Country music hitmaker ERNEST loves himself some self-inflicted heartache every once in a while.
“I’m trying to be better at it, but damn it, it always happens,” ERNEST, 30, tells PEOPLE in a recent interview. “I write songs when I have hurt myself in an easily avoidable situation, because it’s a vulnerable place to write in.”
It’s this vulnerable place that ERNEST, whose full name is Ernest Keith Smith, was in as he headed to a writing session Ben Burgess and Mark Holman and a little George Jones came on the radio.
“I have this George Jones playlist, and the song ‘A Good Year for the Roses’ came up, and I instantly started thinking about writing a song that played off that same idea,” remembers ERNEST, who has snagged No. 1s as a songwriter on songs such as Morgan Wallen‘s “More Than My Hometown” and Florida Georgia Line‘s “I Love My Country.”
In a span of less than an hour, the songwriting trio would end up writing ERNEST’S debut single “Flower Shops (feat. Morgan Wallen,) which quickly charted at No. 1 at Apple Music Country, Spotify Country, and iTunes overall upon its release and is now making its way to the top of the Billboard charts.
“I quickly realized that I could tap into this guy in the song fairly easily,” the Nashville native explains. “He’s just a sad, sad dude who has run out of apologies and has no idea what else he can possibly do to make it right besides stopping at the flower shop.”
Of course, make no mistake, ERNEST is no “sad, sad dude.” In fact, the tough-looking wordsmith-turned-artist not only finds himself thriving in his professional life, but also in his personal life as he enjoys five years of marriage with wife Delaney.
“A week after I met her, I knew I was going to marry her one day,” remembers ERNEST, who recently penned the sweetest of Mother’s Day messages to her on Instagram. “She believed in my dream from the start.”
In fact, ERNEST was just a kid when that dream got going one Christmas when he received a banjo, a copy of the Space Jam soundtrack — and an enduring love for all things music.
“I remember writing poems in my little notepad in middle school and going and putting them with a guitar as soon as I got home,” recalls ERNEST, whose musical influences have run the gamut from John Mayer to Drake. “Once I got into college playing baseball, I just spent my time in my dorm room writing songs. I didn’t really want to go to practice and do all the other stuff. I wanted to do music for real. So, I started doing it.”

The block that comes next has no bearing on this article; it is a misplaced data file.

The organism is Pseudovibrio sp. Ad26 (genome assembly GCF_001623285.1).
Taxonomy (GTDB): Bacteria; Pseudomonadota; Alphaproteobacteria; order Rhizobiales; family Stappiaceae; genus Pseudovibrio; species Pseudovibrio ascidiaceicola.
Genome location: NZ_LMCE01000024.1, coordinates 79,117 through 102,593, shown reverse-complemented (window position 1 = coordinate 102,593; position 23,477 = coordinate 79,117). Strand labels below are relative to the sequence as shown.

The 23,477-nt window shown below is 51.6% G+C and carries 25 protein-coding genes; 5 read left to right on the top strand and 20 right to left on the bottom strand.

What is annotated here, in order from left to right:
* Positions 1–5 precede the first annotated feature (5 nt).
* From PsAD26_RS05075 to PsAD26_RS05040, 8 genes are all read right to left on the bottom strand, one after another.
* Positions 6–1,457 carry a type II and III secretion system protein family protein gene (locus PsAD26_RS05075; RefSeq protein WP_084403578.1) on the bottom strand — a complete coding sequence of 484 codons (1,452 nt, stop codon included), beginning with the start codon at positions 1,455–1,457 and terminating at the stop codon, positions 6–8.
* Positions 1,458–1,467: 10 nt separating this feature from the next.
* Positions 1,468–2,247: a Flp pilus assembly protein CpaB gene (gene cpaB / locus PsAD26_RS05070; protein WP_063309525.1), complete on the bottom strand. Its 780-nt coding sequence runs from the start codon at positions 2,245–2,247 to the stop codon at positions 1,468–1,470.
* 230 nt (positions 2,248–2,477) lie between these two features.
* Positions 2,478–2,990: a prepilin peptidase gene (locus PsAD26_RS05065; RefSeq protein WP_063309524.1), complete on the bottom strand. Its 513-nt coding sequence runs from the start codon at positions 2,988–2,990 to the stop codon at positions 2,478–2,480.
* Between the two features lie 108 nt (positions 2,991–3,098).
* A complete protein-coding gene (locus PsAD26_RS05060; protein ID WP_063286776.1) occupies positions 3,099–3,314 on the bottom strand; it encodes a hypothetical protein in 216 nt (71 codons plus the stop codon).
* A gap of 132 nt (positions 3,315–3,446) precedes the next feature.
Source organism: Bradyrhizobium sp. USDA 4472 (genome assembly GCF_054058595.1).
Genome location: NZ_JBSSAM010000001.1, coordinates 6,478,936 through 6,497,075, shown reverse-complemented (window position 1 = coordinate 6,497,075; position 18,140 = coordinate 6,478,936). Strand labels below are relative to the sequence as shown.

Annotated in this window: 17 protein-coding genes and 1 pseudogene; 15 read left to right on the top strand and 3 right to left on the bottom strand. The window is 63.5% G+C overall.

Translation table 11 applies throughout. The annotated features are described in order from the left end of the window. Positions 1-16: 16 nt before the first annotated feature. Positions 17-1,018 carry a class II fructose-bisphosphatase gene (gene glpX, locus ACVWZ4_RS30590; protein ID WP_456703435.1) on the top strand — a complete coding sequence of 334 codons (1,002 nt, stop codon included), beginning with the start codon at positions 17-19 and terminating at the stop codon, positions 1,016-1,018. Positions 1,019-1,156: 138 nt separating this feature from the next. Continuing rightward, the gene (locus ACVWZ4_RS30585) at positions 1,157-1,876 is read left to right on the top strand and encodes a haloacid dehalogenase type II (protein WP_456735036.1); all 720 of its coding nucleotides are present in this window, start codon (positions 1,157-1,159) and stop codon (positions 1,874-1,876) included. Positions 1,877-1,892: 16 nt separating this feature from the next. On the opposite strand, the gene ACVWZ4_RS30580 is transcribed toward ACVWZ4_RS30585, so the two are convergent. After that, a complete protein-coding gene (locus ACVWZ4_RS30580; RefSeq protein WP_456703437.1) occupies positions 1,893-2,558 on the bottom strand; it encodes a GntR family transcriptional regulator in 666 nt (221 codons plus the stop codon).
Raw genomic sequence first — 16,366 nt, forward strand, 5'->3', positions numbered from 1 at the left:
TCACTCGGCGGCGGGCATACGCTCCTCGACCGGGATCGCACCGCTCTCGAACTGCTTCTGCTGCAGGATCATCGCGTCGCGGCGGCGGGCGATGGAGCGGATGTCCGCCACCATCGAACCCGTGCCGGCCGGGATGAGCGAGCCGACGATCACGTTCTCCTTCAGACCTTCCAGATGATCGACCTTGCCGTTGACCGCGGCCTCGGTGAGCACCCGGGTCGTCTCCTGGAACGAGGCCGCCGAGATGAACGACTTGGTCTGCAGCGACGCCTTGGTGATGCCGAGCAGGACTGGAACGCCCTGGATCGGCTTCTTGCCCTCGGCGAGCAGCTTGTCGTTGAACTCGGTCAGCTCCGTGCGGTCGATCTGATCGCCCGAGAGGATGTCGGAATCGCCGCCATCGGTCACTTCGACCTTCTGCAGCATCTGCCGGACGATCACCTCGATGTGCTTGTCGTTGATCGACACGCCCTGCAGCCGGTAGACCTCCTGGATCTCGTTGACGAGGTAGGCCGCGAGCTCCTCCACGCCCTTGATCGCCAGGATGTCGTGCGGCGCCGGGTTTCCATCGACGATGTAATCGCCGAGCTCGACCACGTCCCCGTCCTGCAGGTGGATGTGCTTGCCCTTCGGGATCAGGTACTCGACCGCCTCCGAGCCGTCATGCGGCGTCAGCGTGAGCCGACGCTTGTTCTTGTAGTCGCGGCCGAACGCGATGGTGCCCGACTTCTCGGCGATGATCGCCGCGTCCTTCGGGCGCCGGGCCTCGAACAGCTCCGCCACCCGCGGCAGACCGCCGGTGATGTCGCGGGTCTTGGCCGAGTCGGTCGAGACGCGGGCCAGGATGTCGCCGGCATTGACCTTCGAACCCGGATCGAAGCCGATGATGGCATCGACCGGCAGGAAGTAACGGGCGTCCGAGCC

Soon, ERNEST was dropping out of college and dropping in at the home of Robb Royer, a noted songwriter and founding member of the soft rock band Bread. After a six-week trip to the U.S. Virgin Islands with the family, ERNEST found himself smitten with Royer’s daughter Delaney.
And these days, it is now-wife Delaney that serves as the muse for many of ERNEST’s masterpieces, including the sweet-sounding song “Classic” off his debut full-length album Flower Shops-The Album.
“I’ll be the first to say the love songs are just as honest as the sad songs I write,” says ERNEST, who made his Grand Ole Opry debut this past January.
It was also Delaney that ERNEST had on his mind when writing the track “Tennessee Queen,” whose Elvis references have a personal slant to them.
“I think Elvis is one of the coolest people ever,” says ERNEST with a laugh. “And if you’ve ever seen Graceland, you can see that same retro vibe in our house. Our house was built in 1963, so we have some very similar stuff. We just haven’t all the way renovated. We just make it work, but yeah, it looks like Graceland.”
And he’s been to Graceland six times in case you are wondering.
Another thing he can’t get enough of is his son Ryman Saint, who recently celebrated his first birthday.
It was children that often came up in conversation as ERNEST was out on tour earlier this year with Chris Lane on his Fill Them Boots Tour. Lane is also the father of a son — 11-month-old Dutton, with wife Lauren Bushnell Lane — and worked with ERNEST to write his No. 1 hit “Big, Big Plans.”
“I’m glad we can be dads together,” says ERNEST, who is set to hit the road alongside artists such as Wallen and Eric Church this summer. “Especially early on, we would talk about what we were going through and what to get ready for and stuff like that. The hardest thing is being gone. You can see videos and stuff, and you can get three or four days at home with them, but then you got to say goodbye.”
But ERNEST focuses on the positives: “There is nothing sweeter than a good baby hug!”